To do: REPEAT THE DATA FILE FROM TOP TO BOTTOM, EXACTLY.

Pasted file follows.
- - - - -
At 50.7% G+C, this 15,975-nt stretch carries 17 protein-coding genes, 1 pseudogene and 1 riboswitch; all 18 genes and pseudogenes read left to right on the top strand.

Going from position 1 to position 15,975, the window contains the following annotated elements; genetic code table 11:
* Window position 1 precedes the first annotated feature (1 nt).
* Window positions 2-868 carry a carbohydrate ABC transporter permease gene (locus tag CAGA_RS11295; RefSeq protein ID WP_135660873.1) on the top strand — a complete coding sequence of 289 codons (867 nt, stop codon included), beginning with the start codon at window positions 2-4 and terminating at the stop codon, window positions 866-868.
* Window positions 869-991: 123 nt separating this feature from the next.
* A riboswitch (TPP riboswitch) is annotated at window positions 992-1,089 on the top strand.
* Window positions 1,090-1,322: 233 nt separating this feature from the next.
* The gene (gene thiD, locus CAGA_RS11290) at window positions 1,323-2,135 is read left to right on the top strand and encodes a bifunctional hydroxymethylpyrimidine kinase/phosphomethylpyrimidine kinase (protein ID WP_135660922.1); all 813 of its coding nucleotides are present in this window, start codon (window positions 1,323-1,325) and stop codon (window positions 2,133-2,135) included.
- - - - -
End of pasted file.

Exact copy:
At 50.7% G+C, this 15,975-nt stretch carries 17 protein-coding genes, 1 pseudogene and 1 riboswitch; all 18 genes and pseudogenes read left to right on the top strand.

Going from position 1 to position 15,975, the window contains the following annotated elements; genetic code table 11:
* Window position 1 precedes the first annotated feature (1 nt).
* Window positions 2-868 carry a carbohydrate ABC transporter permease gene (locus tag CAGA_RS11295; RefSeq protein ID WP_135660873.1) on the top strand — a complete coding sequence of 289 codons (867 nt, stop codon included), beginning with the start codon at window positions 2-4 and terminating at the stop codon, window positions 866-868.
* Window positions 869-991: 123 nt separating this feature from the next.
* A riboswitch (TPP riboswitch) is annotated at window positions 992-1,089 on the top strand.
* Window positions 1,090-1,322: 233 nt separating this feature from the next.
* The gene (gene thiD, locus CAGA_RS11290) at window positions 1,323-2,135 is read left to right on the top strand and encodes a bifunctional hydroxymethylpyrimidine kinase/phosphomethylpyrimidine kinase (protein ID WP_135660922.1); all 813 of its coding nucleotides are present in this window, start codon (window positions 1,323-1,325) and stop codon (window positions 2,133-2,135) included.